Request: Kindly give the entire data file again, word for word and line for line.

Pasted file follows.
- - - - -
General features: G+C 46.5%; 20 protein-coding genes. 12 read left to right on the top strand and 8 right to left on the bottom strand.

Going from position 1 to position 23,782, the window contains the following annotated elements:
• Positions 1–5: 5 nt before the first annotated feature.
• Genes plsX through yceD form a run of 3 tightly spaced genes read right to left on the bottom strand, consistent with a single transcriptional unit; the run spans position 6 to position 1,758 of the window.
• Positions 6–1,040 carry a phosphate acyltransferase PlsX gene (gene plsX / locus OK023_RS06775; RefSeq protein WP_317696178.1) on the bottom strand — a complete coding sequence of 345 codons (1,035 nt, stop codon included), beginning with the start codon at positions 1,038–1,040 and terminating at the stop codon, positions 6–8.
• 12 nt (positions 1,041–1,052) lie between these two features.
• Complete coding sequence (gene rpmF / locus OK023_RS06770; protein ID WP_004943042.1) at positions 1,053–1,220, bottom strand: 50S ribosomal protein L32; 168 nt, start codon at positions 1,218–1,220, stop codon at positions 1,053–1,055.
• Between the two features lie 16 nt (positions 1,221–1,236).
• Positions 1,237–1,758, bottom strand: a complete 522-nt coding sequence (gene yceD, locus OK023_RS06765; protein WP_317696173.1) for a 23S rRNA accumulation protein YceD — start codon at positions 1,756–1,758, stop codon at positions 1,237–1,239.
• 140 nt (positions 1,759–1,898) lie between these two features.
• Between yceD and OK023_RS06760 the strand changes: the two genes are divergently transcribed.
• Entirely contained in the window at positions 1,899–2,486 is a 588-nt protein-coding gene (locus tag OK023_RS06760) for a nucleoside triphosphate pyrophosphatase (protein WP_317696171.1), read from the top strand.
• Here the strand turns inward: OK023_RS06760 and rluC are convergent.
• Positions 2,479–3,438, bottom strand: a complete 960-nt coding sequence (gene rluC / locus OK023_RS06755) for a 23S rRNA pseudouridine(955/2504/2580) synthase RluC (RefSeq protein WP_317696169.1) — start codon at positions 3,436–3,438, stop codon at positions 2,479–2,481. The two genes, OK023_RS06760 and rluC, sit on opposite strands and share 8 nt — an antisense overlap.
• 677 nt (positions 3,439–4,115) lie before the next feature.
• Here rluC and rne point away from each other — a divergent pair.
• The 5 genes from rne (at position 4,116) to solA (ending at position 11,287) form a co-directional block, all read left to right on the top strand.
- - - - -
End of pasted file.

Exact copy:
General features: G+C 46.5%; 20 protein-coding genes. 12 read left to right on the top strand and 8 right to left on the bottom strand.

Going from position 1 to position 23,782, the window contains the following annotated elements:
• Positions 1–5: 5 nt before the first annotated feature.
• Genes plsX through yceD form a run of 3 tightly spaced genes read right to left on the bottom strand, consistent with a single transcriptional unit; the run spans position 6 to position 1,758 of the window.
• Positions 6–1,040 carry a phosphate acyltransferase PlsX gene (gene plsX / locus OK023_RS06775; RefSeq protein WP_317696178.1) on the bottom strand — a complete coding sequence of 345 codons (1,035 nt, stop codon included), beginning with the start codon at positions 1,038–1,040 and terminating at the stop codon, positions 6–8.
• 12 nt (positions 1,041–1,052) lie between these two features.
• Complete coding sequence (gene rpmF / locus OK023_RS06770; protein ID WP_004943042.1) at positions 1,053–1,220, bottom strand: 50S ribosomal protein L32; 168 nt, start codon at positions 1,218–1,220, stop codon at positions 1,053–1,055.
• Between the two features lie 16 nt (positions 1,221–1,236).
• Positions 1,237–1,758, bottom strand: a complete 522-nt coding sequence (gene yceD, locus OK023_RS06765; protein WP_317696173.1) for a 23S rRNA accumulation protein YceD — start codon at positions 1,756–1,758, stop codon at positions 1,237–1,239.
• 140 nt (positions 1,759–1,898) lie between these two features.
• Between yceD and OK023_RS06760 the strand changes: the two genes are divergently transcribed.
• Entirely contained in the window at positions 1,899–2,486 is a 588-nt protein-coding gene (locus tag OK023_RS06760) for a nucleoside triphosphate pyrophosphatase (protein WP_317696171.1), read from the top strand.
• Here the strand turns inward: OK023_RS06760 and rluC are convergent.
• Positions 2,479–3,438, bottom strand: a complete 960-nt coding sequence (gene rluC / locus OK023_RS06755) for a 23S rRNA pseudouridine(955/2504/2580) synthase RluC (RefSeq protein WP_317696169.1) — start codon at positions 3,436–3,438, stop codon at positions 2,479–2,481. The two genes, OK023_RS06760 and rluC, sit on opposite strands and share 8 nt — an antisense overlap.
• 677 nt (positions 3,439–4,115) lie before the next feature.
• Here rluC and rne point away from each other — a divergent pair.
• The 5 genes from rne (at position 4,116) to solA (ending at position 11,287) form a co-directional block, all read left to right on the top strand.